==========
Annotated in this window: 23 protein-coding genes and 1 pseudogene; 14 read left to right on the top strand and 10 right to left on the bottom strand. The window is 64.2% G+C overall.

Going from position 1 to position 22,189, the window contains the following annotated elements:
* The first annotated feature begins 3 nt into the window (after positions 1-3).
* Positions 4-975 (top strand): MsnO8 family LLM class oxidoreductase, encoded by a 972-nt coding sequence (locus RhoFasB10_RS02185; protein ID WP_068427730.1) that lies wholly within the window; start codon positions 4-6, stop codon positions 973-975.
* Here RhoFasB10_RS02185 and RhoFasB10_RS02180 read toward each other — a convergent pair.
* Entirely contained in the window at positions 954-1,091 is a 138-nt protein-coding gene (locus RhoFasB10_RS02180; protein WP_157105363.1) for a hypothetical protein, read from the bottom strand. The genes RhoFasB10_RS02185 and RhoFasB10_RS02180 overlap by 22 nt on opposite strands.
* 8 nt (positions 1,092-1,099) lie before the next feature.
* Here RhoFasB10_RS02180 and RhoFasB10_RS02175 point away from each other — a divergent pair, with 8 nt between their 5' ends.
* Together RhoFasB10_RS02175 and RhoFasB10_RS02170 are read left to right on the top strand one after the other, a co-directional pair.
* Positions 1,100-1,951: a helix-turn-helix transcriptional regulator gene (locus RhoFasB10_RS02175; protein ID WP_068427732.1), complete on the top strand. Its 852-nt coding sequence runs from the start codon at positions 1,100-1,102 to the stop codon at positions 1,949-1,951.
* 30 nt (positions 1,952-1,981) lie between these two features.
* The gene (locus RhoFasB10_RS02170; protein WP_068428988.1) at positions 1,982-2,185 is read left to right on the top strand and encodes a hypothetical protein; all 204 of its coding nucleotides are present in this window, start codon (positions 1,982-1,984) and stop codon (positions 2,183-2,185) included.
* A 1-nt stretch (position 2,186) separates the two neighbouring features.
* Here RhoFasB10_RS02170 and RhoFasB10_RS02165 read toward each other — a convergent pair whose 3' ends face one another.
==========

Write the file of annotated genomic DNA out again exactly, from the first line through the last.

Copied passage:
Annotated in this window: 23 protein-coding genes and 1 pseudogene; 14 read left to right on the top strand and 10 right to left on the bottom strand. The window is 64.2% G+C overall.

Going from position 1 to position 22,189, the window contains the following annotated elements:
* The first annotated feature begins 3 nt into the window (after positions 1-3).
* Positions 4-975 (top strand): MsnO8 family LLM class oxidoreductase, encoded by a 972-nt coding sequence (locus RhoFasB10_RS02185; protein ID WP_068427730.1) that lies wholly within the window; start codon positions 4-6, stop codon positions 973-975.
* Here RhoFasB10_RS02185 and RhoFasB10_RS02180 read toward each other — a convergent pair.
* Entirely contained in the window at positions 954-1,091 is a 138-nt protein-coding gene (locus RhoFasB10_RS02180; protein WP_157105363.1) for a hypothetical protein, read from the bottom strand. The genes RhoFasB10_RS02185 and RhoFasB10_RS02180 overlap by 22 nt on opposite strands.
* 8 nt (positions 1,092-1,099) lie before the next feature.
* Here RhoFasB10_RS02180 and RhoFasB10_RS02175 point away from each other — a divergent pair, with 8 nt between their 5' ends.
* Together RhoFasB10_RS02175 and RhoFasB10_RS02170 are read left to right on the top strand one after the other, a co-directional pair.
* Positions 1,100-1,951: a helix-turn-helix transcriptional regulator gene (locus RhoFasB10_RS02175; protein ID WP_068427732.1), complete on the top strand. Its 852-nt coding sequence runs from the start codon at positions 1,100-1,102 to the stop codon at positions 1,949-1,951.
* 30 nt (positions 1,952-1,981) lie between these two features.
* The gene (locus RhoFasB10_RS02170; protein WP_068428988.1) at positions 1,982-2,185 is read left to right on the top strand and encodes a hypothetical protein; all 204 of its coding nucleotides are present in this window, start codon (positions 1,982-1,984) and stop codon (positions 2,183-2,185) included.
* A 1-nt stretch (position 2,186) separates the two neighbouring features.
* Here RhoFasB10_RS02170 and RhoFasB10_RS02165 read toward each other — a convergent pair whose 3' ends face one another.